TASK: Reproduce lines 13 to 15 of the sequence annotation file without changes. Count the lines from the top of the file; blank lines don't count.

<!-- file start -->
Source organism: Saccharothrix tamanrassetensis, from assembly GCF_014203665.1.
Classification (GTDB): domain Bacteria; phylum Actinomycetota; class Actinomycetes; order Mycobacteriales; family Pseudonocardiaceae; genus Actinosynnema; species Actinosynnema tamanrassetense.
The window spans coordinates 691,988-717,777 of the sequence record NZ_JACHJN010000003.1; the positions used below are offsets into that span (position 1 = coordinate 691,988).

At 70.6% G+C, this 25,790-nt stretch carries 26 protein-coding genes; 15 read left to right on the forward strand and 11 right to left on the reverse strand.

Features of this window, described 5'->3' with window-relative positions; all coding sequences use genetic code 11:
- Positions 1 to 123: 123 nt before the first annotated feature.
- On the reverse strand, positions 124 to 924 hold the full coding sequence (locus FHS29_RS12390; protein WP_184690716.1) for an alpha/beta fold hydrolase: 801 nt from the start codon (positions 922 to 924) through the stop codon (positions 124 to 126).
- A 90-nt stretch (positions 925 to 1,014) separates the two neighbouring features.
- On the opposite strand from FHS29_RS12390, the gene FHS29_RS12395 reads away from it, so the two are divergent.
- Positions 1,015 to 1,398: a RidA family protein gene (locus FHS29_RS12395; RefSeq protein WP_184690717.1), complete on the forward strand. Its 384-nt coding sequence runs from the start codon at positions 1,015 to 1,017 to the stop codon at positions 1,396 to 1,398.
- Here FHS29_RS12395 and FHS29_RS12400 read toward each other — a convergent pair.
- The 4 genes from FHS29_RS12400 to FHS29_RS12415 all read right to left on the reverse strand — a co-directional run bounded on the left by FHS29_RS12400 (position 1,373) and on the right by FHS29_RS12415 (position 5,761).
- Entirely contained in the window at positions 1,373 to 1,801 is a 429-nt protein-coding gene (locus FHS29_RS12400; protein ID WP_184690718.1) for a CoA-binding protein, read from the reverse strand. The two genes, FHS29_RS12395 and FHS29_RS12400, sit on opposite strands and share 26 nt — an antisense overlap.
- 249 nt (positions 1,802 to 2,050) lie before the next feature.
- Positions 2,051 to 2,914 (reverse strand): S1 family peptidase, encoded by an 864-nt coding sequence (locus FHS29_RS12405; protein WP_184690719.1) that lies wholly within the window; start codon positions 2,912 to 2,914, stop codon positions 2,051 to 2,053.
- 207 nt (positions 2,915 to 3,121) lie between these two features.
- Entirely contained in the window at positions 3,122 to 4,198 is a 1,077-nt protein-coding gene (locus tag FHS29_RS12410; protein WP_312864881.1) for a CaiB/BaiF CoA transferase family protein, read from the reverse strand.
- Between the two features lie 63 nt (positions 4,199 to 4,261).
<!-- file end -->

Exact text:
- Entirely contained in the window at positions 1,373 to 1,801 is a 429-nt protein-coding gene (locus FHS29_RS12400; protein ID WP_184690718.1) for a CoA-binding protein, read from the reverse strand. The two genes, FHS29_RS12395 and FHS29_RS12400, sit on opposite strands and share 26 nt — an antisense overlap.
- 249 nt (positions 1,802 to 2,050) lie before the next feature.
- Positions 2,051 to 2,914 (reverse strand): S1 family peptidase, encoded by an 864-nt coding sequence (locus FHS29_RS12405; protein WP_184690719.1) that lies wholly within the window; start codon positions 2,912 to 2,914, stop codon positions 2,051 to 2,053.